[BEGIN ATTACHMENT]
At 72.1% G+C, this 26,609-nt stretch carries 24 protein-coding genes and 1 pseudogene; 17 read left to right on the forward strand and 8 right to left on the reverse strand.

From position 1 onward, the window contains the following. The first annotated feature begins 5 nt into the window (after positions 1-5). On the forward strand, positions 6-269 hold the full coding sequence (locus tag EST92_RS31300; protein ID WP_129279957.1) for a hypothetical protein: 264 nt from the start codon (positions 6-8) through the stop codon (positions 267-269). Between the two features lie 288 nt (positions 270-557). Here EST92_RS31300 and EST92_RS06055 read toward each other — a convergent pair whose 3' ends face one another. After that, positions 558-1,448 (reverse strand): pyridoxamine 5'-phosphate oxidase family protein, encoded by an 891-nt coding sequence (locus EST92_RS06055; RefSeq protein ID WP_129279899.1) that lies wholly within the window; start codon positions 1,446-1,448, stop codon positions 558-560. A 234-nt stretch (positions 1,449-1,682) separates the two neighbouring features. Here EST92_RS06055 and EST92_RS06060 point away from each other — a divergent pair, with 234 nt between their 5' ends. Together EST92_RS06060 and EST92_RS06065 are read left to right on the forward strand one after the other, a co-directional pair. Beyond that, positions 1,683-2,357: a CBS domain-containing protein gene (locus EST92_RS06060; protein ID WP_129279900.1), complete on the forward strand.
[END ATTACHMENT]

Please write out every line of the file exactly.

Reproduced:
At 72.1% G+C, this 26,609-nt stretch carries 24 protein-coding genes and 1 pseudogene; 17 read left to right on the forward strand and 8 right to left on the reverse strand.

From position 1 onward, the window contains the following. The first annotated feature begins 5 nt into the window (after positions 1-5). On the forward strand, positions 6-269 hold the full coding sequence (locus tag EST92_RS31300; protein ID WP_129279957.1) for a hypothetical protein: 264 nt from the start codon (positions 6-8) through the stop codon (positions 267-269). Between the two features lie 288 nt (positions 270-557). Here EST92_RS31300 and EST92_RS06055 read toward each other — a convergent pair whose 3' ends face one another. After that, positions 558-1,448 (reverse strand): pyridoxamine 5'-phosphate oxidase family protein, encoded by an 891-nt coding sequence (locus EST92_RS06055; RefSeq protein ID WP_129279899.1) that lies wholly within the window; start codon positions 1,446-1,448, stop codon positions 558-560. A 234-nt stretch (positions 1,449-1,682) separates the two neighbouring features. Here EST92_RS06055 and EST92_RS06060 point away from each other — a divergent pair, with 234 nt between their 5' ends. Together EST92_RS06060 and EST92_RS06065 are read left to right on the forward strand one after the other, a co-directional pair. Beyond that, positions 1,683-2,357: a CBS domain-containing protein gene (locus EST92_RS06060; protein ID WP_129279900.1), complete on the forward strand.